Atlanta restaurant reviews, culinary news, and gluttonous gossip by admitted foodaholic Serina Patrick

Chef Kevin Gillespie’s Korean Barbecue Pork Bulgogi


Kevin GillespieChef Kevin Gillespie’s true passion lies in incorporating fresh, organic and sustainable ingredients in all of his dishes. After graduating with honors from the Art Institute of Atlanta, the Georgia native worked in top restaurants in Oregon and Atlanta including the highly acclaimed Woodfire Grill. He opened his first restaurant Gunshow, in May 2013, a unique dining concept where dishes are served dim-sum style. In early 2015, Gillespie released Pure Pork Awesomeness: Totally Cookable Recipes from Around the World, a follow-up cookbook to Fire in My Belly, which was selected as a James Beard Award Finalist. Recently, Gillespie opened his second restaurant, Revival, in Decatur, Georgia, which is a fresh take on the traditional, family-style Sunday dinner, with a focus on farm-raised and artisan-prepared ingredients. Gillespie was one of the three finalists on the sixth season of Bravo’s “Top Chef” and was voted “fan favorite.” (photos and bio courtesy of Emily at Melissa Libby & Associates)

If you’ve never eaten at a Korean barbecue restaurant, you gotta go! It’s fun. You grill your own strips of marinated meat, then add whatever spicy, sharp, and crunchy accompaniments you like. The requisite spread usually includes kimchi, pickles, chiles, and lettuce leaves to wrap it all up. Beef is most common but there are pork versions too, which I like better. To simplify the dish, I pan-sear thin slices of pork shoulder and turn the accompaniments into a sort of slaw that you wrap up in the lettuce. You could brush a little hoisin in there before you roll it up, or squirt on some sriracha. Use whatever condiments you have or none. ~ Kevin Gillespie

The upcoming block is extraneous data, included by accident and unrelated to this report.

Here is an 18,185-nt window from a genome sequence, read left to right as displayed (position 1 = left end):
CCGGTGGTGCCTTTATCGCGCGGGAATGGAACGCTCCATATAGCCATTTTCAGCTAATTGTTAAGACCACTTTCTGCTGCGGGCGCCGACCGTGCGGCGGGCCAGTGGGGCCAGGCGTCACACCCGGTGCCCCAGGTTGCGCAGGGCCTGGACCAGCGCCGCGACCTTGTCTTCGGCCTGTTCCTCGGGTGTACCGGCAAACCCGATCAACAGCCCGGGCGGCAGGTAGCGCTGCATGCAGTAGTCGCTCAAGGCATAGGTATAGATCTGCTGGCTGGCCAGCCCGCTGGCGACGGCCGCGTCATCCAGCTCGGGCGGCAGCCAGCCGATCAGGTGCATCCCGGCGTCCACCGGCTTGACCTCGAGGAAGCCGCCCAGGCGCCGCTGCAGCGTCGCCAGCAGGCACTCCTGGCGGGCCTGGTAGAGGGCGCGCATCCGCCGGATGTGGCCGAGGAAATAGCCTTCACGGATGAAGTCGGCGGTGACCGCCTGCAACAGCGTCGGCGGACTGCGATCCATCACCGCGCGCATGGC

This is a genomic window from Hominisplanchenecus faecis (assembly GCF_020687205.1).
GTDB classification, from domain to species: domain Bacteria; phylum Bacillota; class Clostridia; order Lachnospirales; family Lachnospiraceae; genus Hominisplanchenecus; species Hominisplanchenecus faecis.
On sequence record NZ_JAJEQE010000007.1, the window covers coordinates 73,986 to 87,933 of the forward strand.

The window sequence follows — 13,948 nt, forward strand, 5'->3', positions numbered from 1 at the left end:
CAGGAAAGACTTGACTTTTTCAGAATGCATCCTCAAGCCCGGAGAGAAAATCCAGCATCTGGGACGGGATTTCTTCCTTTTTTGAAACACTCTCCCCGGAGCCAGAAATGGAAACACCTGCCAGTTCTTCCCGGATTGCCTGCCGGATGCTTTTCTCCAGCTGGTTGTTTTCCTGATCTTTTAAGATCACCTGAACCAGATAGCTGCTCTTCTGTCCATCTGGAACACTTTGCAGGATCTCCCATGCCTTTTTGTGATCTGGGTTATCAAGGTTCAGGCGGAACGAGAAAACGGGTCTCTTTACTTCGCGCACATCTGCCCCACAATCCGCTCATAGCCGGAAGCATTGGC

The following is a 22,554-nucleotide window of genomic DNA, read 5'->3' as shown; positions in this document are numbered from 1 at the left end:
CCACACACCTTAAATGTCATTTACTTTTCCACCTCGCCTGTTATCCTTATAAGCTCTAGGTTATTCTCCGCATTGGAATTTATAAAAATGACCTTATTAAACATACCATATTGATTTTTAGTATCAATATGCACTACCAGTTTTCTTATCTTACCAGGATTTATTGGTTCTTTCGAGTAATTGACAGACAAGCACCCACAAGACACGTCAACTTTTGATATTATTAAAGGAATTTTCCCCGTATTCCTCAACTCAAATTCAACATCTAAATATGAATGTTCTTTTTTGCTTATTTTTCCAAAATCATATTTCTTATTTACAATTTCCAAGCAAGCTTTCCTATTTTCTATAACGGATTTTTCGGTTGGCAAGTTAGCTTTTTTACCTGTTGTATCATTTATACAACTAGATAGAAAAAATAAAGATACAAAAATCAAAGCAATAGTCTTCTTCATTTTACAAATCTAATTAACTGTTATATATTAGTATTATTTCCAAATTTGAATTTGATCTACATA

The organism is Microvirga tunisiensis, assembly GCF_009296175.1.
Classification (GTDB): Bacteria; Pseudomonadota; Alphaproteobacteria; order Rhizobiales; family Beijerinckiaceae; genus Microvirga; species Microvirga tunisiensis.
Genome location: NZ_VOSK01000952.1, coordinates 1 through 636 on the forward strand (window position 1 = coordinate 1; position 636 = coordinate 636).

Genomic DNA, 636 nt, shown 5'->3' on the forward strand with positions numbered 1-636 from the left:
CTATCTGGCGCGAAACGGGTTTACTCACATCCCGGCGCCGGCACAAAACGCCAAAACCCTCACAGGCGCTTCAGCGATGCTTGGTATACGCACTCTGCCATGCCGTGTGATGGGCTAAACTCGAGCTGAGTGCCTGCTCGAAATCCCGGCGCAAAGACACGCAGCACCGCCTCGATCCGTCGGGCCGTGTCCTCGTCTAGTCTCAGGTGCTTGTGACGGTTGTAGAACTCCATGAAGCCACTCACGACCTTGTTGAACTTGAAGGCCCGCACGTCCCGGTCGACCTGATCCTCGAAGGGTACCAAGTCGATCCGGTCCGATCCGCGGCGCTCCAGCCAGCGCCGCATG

Feeds 4

1 cup reduced-sodium soy sauce
½ cup sugar
1 teaspoon sesame oil
1 teaspoon Korean red chili powder (or espelette pepper)
1 teaspoon mashed garlic
12 ounces paper-thin sliced boneless pork shoulder
¼ cup Duke’s mayonnaise
1 tablespoon sweet chili sauce
1-inch piece fresh ginger, grated, about 2 teaspoons
2 limes
¼ teaspoon kosher salt
½ teaspoon sambal oelek, or more as desired
1 carrot
¼ small head cabbage, finely shredded, about 2 cups
4 scallions, root end trimmed, thinly sliced on the bias
8 butter or bibb lettuce leaves, for serving

In a gallon-size zip-top bag, combine the soy, sugar, sesame oil, chili powder, and garlic and smush to combine. Add the meat and smush around so all pieces are well coated. Squeeze out the air, zip the top shut, and marinate for 15 minutes at room temperature. The meat is so thin and the marinade so strong that a quick marinade is all this needs.

In a large bowl, whisk together the mayonnaise, chili sauce, ginger, 1 tablespoon lime juice, the salt, and the sambal oelek. Taste and add more sambal oelek if you like it spicy.

Grate the carrot on the largest hole of the box grater; you’ll get about 1 cup. Squeeze dry in a paper towel, then toss the carrot, cabbage, and half the scallions with the dressing to combine.

Heat a grill pan over high heat. Remove the meat from the marinade and discard the marinade. Working in batches, grill the meat in a single layer for 30 seconds, then flip and grill for another 30 seconds; it will shrink and get some good color and grill marks. The meat is so thin that it should cook through in this short amount of time. Transfer the meat to a plate and stack. Slice the meat crosswise into 1-inch slices.

Layer the meat and slaw on the lettuce leaves and garnish with the remaining scallions.


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